Westbury Music Fair is turning 60 years old. In its current incarnation as the NYCB Theatre at Westbury, this historic 1,800-seat venue is still hosting roughly 120 shows annually across a broad spectrum of music and entertainment. In the next few months, acts ranging from storied crooner Johnny Mathis, influential doo-wopper Dion and ’90s teen idols O-Town to hip-hop duo Blackalicious, Americana icon Bonnie Raitt and kids’ music superstars The Wiggles will be hopping on Westbury’s iconic revolving stage.
Westbury has come quite a way since business partners Lee Guber, Frank Ford and Shelly Gross (above right) pitched a blue-and-beige-striped tent on the site of a sand pit and started selling tickets on June 18, 1956, for the very first Westbury show—a performance of The King and I starring Charles Korvin and Constance Carpenter. At a point when suburbia was blowing up, Westbury Music Fair couldn’t have come along at a better time.
“Westbury meant more to Long Island than it did to the rest of the country. There was nothing happening on Long Island at the time. This was an important venue for Long Island,” according to veteran music industry analyst Bob Grossweiner. “It was like the Supper Club of Long Island without the supper. Jack Benny, Johnny Mathis and Tony Bennett are the acts that have always played here. When The Who and The Doors were coming through back around 1968, there were no other places for them to play theoretically.”
A decade later, Ford was out of the picture and remaining partners Guber and Gross decided to build a 3,000-seat building in 1966, transforming it from being seasonally-run to open year-round. It was also around this time that bookings ventured beyond comedians, musicals and Vegas-affiliated acts (which continue to be a staple to this day) and started encompassing more contemporary acts including Steely Dan and Jethro Tull. At this point, Westbury Music Fair’s newness made it one of the area’s most sought after venues to play according to Westbury Marketing Director Dan Kellachan, who has plied his trade here for 33 years.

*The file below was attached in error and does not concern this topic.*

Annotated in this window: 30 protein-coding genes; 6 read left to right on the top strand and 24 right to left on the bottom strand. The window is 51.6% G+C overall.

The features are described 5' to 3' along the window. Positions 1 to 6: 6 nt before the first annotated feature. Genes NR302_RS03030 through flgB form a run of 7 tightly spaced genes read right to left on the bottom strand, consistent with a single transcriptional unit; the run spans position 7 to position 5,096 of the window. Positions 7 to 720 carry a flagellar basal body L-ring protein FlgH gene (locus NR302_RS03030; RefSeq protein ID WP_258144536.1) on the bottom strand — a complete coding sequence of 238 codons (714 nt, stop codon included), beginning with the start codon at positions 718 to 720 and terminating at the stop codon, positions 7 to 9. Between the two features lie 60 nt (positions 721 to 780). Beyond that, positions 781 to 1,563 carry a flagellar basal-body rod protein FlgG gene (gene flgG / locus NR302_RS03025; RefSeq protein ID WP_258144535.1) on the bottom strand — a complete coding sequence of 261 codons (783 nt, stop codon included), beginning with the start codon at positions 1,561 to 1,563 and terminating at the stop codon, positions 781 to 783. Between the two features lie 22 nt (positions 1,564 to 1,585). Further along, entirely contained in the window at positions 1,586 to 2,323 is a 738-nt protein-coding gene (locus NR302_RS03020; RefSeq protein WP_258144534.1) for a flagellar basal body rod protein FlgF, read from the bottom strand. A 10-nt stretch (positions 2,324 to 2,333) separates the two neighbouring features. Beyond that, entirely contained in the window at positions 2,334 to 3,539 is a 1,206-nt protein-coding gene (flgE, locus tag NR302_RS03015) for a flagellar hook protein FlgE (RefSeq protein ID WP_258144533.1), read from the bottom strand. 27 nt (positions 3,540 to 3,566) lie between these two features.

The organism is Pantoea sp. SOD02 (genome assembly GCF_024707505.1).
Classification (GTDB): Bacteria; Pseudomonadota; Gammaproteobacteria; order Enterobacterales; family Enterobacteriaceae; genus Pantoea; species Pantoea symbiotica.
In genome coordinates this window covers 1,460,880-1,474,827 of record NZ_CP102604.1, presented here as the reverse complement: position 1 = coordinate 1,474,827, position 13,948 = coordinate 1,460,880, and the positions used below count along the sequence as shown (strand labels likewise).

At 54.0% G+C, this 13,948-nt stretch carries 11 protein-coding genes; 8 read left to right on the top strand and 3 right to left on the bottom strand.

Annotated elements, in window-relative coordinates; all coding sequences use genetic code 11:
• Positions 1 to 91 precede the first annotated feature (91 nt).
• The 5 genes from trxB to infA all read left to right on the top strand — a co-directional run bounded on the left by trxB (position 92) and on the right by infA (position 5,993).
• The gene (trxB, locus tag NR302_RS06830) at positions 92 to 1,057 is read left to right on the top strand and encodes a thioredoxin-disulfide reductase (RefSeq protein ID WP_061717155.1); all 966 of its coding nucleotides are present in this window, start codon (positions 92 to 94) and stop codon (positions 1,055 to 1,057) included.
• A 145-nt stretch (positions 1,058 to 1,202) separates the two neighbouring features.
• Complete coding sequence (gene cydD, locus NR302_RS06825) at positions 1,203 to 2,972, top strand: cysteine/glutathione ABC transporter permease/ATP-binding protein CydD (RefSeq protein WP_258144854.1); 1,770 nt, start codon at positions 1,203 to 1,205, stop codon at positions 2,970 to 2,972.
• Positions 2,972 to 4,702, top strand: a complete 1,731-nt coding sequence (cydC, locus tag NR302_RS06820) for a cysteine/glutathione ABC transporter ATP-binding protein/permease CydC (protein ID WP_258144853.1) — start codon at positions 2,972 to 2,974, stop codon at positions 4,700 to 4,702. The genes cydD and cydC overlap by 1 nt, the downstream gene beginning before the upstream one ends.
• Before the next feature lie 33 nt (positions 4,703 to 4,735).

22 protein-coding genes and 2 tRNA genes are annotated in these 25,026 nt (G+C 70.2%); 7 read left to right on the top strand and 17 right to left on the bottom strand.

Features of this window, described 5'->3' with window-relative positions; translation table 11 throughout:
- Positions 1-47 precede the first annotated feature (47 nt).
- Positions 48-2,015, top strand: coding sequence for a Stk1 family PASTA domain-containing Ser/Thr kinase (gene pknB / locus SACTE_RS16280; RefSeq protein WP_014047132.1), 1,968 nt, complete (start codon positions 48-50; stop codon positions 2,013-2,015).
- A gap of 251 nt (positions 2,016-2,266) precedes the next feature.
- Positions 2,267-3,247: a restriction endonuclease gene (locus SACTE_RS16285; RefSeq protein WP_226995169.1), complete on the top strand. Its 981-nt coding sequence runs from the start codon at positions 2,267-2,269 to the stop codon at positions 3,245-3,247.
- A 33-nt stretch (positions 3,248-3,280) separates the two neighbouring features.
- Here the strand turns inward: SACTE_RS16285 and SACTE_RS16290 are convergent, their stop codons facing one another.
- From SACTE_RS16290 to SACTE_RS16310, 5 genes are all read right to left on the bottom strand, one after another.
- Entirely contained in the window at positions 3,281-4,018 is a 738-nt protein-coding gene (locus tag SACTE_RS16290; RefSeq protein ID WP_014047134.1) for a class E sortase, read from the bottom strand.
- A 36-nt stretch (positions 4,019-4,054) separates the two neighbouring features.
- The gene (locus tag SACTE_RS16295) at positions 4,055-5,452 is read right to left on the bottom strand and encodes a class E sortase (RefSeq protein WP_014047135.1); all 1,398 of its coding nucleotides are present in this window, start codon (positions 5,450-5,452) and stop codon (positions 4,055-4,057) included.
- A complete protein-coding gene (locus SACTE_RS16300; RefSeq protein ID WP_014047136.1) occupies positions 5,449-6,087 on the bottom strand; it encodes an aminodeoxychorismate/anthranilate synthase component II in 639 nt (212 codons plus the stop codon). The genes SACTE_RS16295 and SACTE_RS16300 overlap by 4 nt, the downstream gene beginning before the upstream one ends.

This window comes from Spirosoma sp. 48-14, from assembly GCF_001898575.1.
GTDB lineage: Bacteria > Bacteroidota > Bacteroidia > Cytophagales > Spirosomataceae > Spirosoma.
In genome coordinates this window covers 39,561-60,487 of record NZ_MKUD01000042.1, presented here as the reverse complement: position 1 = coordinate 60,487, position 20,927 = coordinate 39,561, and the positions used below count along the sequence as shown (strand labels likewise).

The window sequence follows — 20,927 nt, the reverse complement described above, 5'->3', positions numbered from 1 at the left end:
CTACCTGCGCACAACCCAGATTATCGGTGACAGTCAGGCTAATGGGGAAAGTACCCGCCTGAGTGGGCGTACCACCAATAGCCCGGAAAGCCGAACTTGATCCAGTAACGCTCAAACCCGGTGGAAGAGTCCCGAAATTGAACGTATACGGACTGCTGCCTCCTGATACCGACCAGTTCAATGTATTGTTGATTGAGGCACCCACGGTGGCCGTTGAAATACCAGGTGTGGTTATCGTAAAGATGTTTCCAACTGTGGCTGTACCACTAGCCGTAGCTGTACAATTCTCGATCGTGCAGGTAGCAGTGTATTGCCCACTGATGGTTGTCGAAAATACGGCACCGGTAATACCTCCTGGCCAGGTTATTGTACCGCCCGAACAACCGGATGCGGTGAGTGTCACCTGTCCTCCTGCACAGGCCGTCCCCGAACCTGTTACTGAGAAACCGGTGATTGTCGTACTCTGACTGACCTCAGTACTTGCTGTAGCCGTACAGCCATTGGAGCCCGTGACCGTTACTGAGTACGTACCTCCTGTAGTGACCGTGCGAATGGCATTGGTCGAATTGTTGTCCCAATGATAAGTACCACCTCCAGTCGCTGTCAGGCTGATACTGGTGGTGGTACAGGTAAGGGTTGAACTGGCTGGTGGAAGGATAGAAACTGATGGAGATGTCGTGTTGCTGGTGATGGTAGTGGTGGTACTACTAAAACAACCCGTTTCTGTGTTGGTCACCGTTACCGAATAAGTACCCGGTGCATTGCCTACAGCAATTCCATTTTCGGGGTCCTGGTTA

“Back in the day, between 1966 and 1972, when it became the hard-top and it became the state-of-the-art, brand-newest building in the area, all the big names were playing here,” he explained. “You had Michael Jackson and the Jackson 5, the Four Tops and the Temptations in their heyday. You had Diana Ross and the Supremes playing here. You had all these huge acts coming through here. The Doors. The Who came during The Magic Bus tour. It was one act after another.”
Fast forward to 2016. In the year of its sixtieth anniversary, Kellachan has been here for more than half that time. The building has kept up with the times, investing in the top-of-the-line lighting and sound systems, allowing acts to literally plug in and play in a space where the distance between the stage and the furthest seat is between 70 to 80 feet. The Carle Place native ticks off all the amenities that have kept this singular venue current and relevant.
“We added the party deck outside during the 1990s, and there was a replacement of all the seats inside at one point,” he said. “There was the renovation of the VIP Lounge. It’s been here since 1966, so it’s 50 years old and it does require constant upkeep, but it’s a jewel. It’s one of Long Island’s little treasures.”